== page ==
Option One: Think of Toufic Farroukh as the Ennio Morricone of Lebanese film. Like Morricone, whose music stands (and often stands quite tall) apart from the films for which it has been composed, Farroukh’s needs no visual analogue to work its wonders. Option Two: Think of Farroukh as a Middle Eastern Duke Ellington, skillfully interweaving multicultural musical traditions into something that may as well be called “jazz” because it’s close enough for it and obviously nothing else. That it’s executed primarily with trumpet, trombone, sousaphone, and tuba helps.
Disregard the album-cover hairstyle (a perm?): Benny Green is the real deal. Heretofore known mainly to jazz insiders for his piano work with Betty Carter, Art Blakey’s Jazz Messengers, Ray Brown, and Oscar Peterson, Green’s first album of all-original compositions ricochets with the history of not only his first-hand apprenticeships but of Thelonius Monk and other first-generation “hard bop” pianists. That’s “hard” as in “crisp,” by the way, which goes for the bass and drums as well.
Compare the 1967 version of “Orbits” that Shorter composed (and played tenor sax on) for Miles Davis’ Miles Smiles with the one that leads off this live album (recorded mostly on the Shorter Quartet’s 2011 tour). Less a remake than an extension, it begins with the pianist Danilo Pérez stoking the latter’s concluding embers until Shorter (on alto sax this time) and combo inflame it to the full. Only then might you be ready for the riches the Quartet discovers in Fred Astaire’s 1933 “Flying Down to Rio.”
The Master, the film that inspired this Radiohead member’s latest solo music, got up the noses of Scientologists last year, thus making Greenwood’s soundtrack worth checking out if only for sociological reasons. Is it jazz? The inclusion of such Big Band Era favorites as “Get Thee Behind Me Satan” (Ella Fitzgerald), “Don’t Sit Under the Apple Tree” (Madisen Beaty), “No Other Love” (Jo Stafford), and “Changing Partners” (Helen Forrest) suggests as much. What unites them, though, is orchestral soundtrack wizardry. Is it enjoyable? Was L. Ron Hubbard nuts?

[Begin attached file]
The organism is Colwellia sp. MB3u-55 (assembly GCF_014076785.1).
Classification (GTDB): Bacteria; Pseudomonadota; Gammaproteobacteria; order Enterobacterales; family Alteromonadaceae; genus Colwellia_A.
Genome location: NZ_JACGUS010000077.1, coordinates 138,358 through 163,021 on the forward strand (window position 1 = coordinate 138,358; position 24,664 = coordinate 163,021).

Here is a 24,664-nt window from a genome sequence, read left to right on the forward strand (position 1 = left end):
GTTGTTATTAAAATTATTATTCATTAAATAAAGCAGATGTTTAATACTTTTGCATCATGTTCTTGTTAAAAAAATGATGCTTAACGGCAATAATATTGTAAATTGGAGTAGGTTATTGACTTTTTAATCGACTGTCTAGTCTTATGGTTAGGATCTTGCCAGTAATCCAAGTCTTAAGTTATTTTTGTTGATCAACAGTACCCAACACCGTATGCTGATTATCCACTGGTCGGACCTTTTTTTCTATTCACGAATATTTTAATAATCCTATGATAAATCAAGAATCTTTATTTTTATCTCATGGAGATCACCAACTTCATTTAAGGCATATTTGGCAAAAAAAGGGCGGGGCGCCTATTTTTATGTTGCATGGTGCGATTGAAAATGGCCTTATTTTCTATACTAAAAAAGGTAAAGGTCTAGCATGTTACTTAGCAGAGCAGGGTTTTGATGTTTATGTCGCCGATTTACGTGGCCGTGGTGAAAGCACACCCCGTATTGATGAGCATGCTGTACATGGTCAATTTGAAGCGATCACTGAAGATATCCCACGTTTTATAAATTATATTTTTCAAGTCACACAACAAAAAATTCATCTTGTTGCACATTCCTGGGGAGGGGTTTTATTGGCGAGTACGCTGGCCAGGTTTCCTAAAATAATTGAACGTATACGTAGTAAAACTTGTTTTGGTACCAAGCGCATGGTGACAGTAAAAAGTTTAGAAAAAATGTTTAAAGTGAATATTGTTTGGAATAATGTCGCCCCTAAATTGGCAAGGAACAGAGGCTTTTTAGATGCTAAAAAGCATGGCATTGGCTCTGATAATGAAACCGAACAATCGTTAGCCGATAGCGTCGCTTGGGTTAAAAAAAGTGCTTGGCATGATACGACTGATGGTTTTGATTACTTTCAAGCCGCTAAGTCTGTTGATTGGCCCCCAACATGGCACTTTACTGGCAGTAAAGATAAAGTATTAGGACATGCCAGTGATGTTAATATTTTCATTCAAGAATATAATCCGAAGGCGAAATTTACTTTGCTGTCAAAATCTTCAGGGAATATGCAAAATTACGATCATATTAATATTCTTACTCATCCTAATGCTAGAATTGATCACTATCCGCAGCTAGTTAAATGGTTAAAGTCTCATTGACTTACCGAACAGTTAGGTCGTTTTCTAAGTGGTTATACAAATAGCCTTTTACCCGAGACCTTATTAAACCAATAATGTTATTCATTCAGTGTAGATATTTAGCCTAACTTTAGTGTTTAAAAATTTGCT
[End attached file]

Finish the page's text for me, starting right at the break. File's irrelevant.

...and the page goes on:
When Capitol released Best of Bond … James Bond: 50 Years—50 Tracks last October, the definitive statement on Hollywood’s most iconic spy-thriller music seemed to have been made. Besides including every famous Bond song, it also included them in their original versions, thus making strange but euphonious bedfellows of the likes of Shirley Bassey, Tom Jones, Carly Simon, Tina Turner, Scott Walker, and Sheena Easton.
Judging from Bonded: A Salute to the Music of James Bond, however, neither the gospel-voiced jazz vocalist Jaimee Paul nor her longtime-CCM-identified co-producer Michael Omartian got the memo about the Bond canon’s closing, a canon to which they add interesting twists. While Paul merely holds her own on the female-identified classics, the changes she brings to songs minted by men (Paul McCartney’s “Live and Let Die,” Duran Duran’s “A View to a Kill,” Matt Munro’s “From Russia with Love”) augur that they’ll live another day.